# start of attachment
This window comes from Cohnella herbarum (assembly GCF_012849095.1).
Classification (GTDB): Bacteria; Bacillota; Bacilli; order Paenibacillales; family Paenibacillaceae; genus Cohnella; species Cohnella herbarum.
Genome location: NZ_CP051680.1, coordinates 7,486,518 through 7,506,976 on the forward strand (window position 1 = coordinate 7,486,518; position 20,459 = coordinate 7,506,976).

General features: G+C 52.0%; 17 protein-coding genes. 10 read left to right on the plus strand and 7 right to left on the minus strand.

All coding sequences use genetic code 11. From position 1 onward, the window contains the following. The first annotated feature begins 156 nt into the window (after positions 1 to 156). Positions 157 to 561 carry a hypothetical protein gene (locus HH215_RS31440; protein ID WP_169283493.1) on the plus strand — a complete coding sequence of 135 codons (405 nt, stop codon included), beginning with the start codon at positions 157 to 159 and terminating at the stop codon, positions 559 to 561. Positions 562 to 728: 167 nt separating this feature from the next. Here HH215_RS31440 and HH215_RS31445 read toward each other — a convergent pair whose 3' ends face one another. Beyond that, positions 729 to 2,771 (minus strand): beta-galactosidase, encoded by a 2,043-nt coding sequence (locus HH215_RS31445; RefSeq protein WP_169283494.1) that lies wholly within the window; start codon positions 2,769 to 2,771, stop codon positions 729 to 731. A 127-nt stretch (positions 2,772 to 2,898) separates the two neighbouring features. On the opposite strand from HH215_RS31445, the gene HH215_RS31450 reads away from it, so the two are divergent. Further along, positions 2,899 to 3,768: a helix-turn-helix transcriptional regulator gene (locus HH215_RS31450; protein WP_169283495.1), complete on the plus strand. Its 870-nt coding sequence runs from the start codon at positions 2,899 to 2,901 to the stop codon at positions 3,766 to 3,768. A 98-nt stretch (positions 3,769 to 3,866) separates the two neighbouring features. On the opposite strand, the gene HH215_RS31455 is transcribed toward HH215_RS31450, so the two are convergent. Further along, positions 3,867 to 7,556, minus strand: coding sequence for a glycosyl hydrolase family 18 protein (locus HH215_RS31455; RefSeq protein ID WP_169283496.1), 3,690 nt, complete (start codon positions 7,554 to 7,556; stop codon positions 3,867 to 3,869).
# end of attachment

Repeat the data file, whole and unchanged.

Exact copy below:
This window comes from Cohnella herbarum (assembly GCF_012849095.1).
Classification (GTDB): Bacteria; Bacillota; Bacilli; order Paenibacillales; family Paenibacillaceae; genus Cohnella; species Cohnella herbarum.
Genome location: NZ_CP051680.1, coordinates 7,486,518 through 7,506,976 on the forward strand (window position 1 = coordinate 7,486,518; position 20,459 = coordinate 7,506,976).

General features: G+C 52.0%; 17 protein-coding genes. 10 read left to right on the plus strand and 7 right to left on the minus strand.

All coding sequences use genetic code 11. From position 1 onward, the window contains the following. The first annotated feature begins 156 nt into the window (after positions 1 to 156). Positions 157 to 561 carry a hypothetical protein gene (locus HH215_RS31440; protein ID WP_169283493.1) on the plus strand — a complete coding sequence of 135 codons (405 nt, stop codon included), beginning with the start codon at positions 157 to 159 and terminating at the stop codon, positions 559 to 561. Positions 562 to 728: 167 nt separating this feature from the next. Here HH215_RS31440 and HH215_RS31445 read toward each other — a convergent pair whose 3' ends face one another. Beyond that, positions 729 to 2,771 (minus strand): beta-galactosidase, encoded by a 2,043-nt coding sequence (locus HH215_RS31445; RefSeq protein WP_169283494.1) that lies wholly within the window; start codon positions 2,769 to 2,771, stop codon positions 729 to 731. A 127-nt stretch (positions 2,772 to 2,898) separates the two neighbouring features. On the opposite strand from HH215_RS31445, the gene HH215_RS31450 reads away from it, so the two are divergent. Further along, positions 2,899 to 3,768: a helix-turn-helix transcriptional regulator gene (locus HH215_RS31450; protein WP_169283495.1), complete on the plus strand. Its 870-nt coding sequence runs from the start codon at positions 2,899 to 2,901 to the stop codon at positions 3,766 to 3,768. A 98-nt stretch (positions 3,769 to 3,866) separates the two neighbouring features. On the opposite strand, the gene HH215_RS31455 is transcribed toward HH215_RS31450, so the two are convergent. Further along, positions 3,867 to 7,556, minus strand: coding sequence for a glycosyl hydrolase family 18 protein (locus HH215_RS31455; RefSeq protein ID WP_169283496.1), 3,690 nt, complete (start codon positions 7,554 to 7,556; stop codon positions 3,867 to 3,869).